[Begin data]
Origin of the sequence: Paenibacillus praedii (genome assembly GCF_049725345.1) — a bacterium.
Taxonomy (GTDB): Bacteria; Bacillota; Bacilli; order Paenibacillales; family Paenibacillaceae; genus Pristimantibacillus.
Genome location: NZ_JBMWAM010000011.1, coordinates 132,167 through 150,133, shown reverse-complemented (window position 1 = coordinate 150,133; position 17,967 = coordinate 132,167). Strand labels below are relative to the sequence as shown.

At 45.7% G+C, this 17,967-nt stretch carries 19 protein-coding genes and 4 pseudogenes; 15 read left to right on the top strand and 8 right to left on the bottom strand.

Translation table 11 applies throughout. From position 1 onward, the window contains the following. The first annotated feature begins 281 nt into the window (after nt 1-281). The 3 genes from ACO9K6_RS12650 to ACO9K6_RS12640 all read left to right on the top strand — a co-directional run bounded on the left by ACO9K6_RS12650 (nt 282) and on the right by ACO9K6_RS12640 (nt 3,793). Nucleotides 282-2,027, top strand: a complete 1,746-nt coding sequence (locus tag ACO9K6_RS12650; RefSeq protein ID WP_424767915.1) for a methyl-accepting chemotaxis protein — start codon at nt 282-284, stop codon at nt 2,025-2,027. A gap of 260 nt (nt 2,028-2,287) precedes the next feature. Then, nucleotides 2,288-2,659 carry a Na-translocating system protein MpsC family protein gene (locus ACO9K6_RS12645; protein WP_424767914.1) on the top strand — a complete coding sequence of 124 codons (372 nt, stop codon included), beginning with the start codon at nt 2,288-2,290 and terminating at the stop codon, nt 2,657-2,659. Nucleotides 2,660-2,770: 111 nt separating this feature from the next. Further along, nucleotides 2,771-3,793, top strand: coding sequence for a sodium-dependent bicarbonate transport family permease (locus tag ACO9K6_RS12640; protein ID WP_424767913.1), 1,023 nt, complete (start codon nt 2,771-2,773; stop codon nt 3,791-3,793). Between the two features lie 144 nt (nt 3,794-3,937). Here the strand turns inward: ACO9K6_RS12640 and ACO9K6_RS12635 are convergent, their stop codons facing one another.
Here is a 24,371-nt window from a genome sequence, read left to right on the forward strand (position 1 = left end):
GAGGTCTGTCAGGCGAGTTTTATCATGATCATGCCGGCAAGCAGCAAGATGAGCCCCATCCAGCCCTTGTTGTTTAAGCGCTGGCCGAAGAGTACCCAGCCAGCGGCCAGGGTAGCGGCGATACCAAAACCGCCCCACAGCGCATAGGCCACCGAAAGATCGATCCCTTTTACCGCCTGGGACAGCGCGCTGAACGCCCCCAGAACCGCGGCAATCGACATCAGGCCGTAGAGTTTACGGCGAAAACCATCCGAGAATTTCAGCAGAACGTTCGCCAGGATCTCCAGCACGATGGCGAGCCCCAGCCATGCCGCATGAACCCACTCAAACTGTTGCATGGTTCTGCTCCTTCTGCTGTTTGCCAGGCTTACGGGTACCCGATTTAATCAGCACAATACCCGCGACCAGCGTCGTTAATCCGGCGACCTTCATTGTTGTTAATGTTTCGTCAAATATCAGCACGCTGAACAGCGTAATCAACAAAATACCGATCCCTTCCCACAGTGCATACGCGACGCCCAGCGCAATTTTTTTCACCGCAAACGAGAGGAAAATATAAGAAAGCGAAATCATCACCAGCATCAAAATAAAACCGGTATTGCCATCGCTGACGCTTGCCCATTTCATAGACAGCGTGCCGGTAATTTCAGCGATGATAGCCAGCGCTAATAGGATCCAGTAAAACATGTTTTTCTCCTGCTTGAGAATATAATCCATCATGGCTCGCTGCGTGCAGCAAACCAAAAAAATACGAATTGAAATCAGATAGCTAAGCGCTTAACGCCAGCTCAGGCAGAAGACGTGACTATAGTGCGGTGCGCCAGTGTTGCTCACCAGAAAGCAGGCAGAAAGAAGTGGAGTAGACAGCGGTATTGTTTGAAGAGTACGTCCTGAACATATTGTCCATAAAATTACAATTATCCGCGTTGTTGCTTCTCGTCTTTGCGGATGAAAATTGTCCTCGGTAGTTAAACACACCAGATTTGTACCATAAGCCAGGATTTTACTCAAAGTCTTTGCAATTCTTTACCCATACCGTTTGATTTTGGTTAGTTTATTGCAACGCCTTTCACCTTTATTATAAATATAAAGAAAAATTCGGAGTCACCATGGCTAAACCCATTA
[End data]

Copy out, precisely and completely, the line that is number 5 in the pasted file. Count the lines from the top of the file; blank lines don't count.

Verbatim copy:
Translation table 11 applies throughout. From position 1 onward, the window contains the following. The first annotated feature begins 281 nt into the window (after nt 1-281). The 3 genes from ACO9K6_RS12650 to ACO9K6_RS12640 all read left to right on the top strand — a co-directional run bounded on the left by ACO9K6_RS12650 (nt 282) and on the right by ACO9K6_RS12640 (nt 3,793). Nucleotides 282-2,027, top strand: a complete 1,746-nt coding sequence (locus tag ACO9K6_RS12650; RefSeq protein ID WP_424767915.1) for a methyl-accepting chemotaxis protein — start codon at nt 282-284, stop codon at nt 2,025-2,027. A gap of 260 nt (nt 2,028-2,287) precedes the next feature. Then, nucleotides 2,288-2,659 carry a Na-translocating system protein MpsC family protein gene (locus ACO9K6_RS12645; protein WP_424767914.1) on the top strand — a complete coding sequence of 124 codons (372 nt, stop codon included), beginning with the start codon at nt 2,288-2,290 and terminating at the stop codon, nt 2,657-2,659. Nucleotides 2,660-2,770: 111 nt separating this feature from the next. Further along, nucleotides 2,771-3,793, top strand: coding sequence for a sodium-dependent bicarbonate transport family permease (locus tag ACO9K6_RS12640; protein ID WP_424767913.1), 1,023 nt, complete (start codon nt 2,771-2,773; stop codon nt 3,791-3,793). Between the two features lie 144 nt (nt 3,794-3,937). Here the strand turns inward: ACO9K6_RS12640 and ACO9K6_RS12635 are convergent, their stop codons facing one another.